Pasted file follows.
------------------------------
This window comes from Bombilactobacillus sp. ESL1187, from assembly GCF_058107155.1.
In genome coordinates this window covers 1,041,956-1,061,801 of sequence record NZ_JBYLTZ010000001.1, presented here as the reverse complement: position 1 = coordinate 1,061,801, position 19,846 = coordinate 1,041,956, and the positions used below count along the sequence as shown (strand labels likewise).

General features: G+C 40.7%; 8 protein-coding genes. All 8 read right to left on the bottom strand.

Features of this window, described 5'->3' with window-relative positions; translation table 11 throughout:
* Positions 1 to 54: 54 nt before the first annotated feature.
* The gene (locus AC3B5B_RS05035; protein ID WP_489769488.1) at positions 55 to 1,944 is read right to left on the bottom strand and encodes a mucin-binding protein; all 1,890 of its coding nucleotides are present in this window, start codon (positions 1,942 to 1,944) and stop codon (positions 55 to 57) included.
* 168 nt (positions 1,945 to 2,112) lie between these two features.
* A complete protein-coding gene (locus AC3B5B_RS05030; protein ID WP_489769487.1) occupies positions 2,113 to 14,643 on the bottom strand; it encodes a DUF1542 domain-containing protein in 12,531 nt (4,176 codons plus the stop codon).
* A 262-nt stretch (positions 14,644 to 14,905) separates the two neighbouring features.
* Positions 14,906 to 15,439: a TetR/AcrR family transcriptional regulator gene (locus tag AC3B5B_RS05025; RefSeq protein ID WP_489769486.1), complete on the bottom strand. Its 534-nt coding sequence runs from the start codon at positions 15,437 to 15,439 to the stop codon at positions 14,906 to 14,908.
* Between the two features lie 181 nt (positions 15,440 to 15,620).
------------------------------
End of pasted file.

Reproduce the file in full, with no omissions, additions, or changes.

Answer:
This window comes from Bombilactobacillus sp. ESL1187, from assembly GCF_058107155.1.
In genome coordinates this window covers 1,041,956-1,061,801 of sequence record NZ_JBYLTZ010000001.1, presented here as the reverse complement: position 1 = coordinate 1,061,801, position 19,846 = coordinate 1,041,956, and the positions used below count along the sequence as shown (strand labels likewise).

General features: G+C 40.7%; 8 protein-coding genes. All 8 read right to left on the bottom strand.

Features of this window, described 5'->3' with window-relative positions; translation table 11 throughout:
* Positions 1 to 54: 54 nt before the first annotated feature.
* The gene (locus AC3B5B_RS05035; protein ID WP_489769488.1) at positions 55 to 1,944 is read right to left on the bottom strand and encodes a mucin-binding protein; all 1,890 of its coding nucleotides are present in this window, start codon (positions 1,942 to 1,944) and stop codon (positions 55 to 57) included.
* 168 nt (positions 1,945 to 2,112) lie between these two features.
* A complete protein-coding gene (locus AC3B5B_RS05030; protein ID WP_489769487.1) occupies positions 2,113 to 14,643 on the bottom strand; it encodes a DUF1542 domain-containing protein in 12,531 nt (4,176 codons plus the stop codon).
* A 262-nt stretch (positions 14,644 to 14,905) separates the two neighbouring features.
* Positions 14,906 to 15,439: a TetR/AcrR family transcriptional regulator gene (locus tag AC3B5B_RS05025; RefSeq protein ID WP_489769486.1), complete on the bottom strand. Its 534-nt coding sequence runs from the start codon at positions 15,437 to 15,439 to the stop codon at positions 14,906 to 14,908.
* Between the two features lie 181 nt (positions 15,440 to 15,620).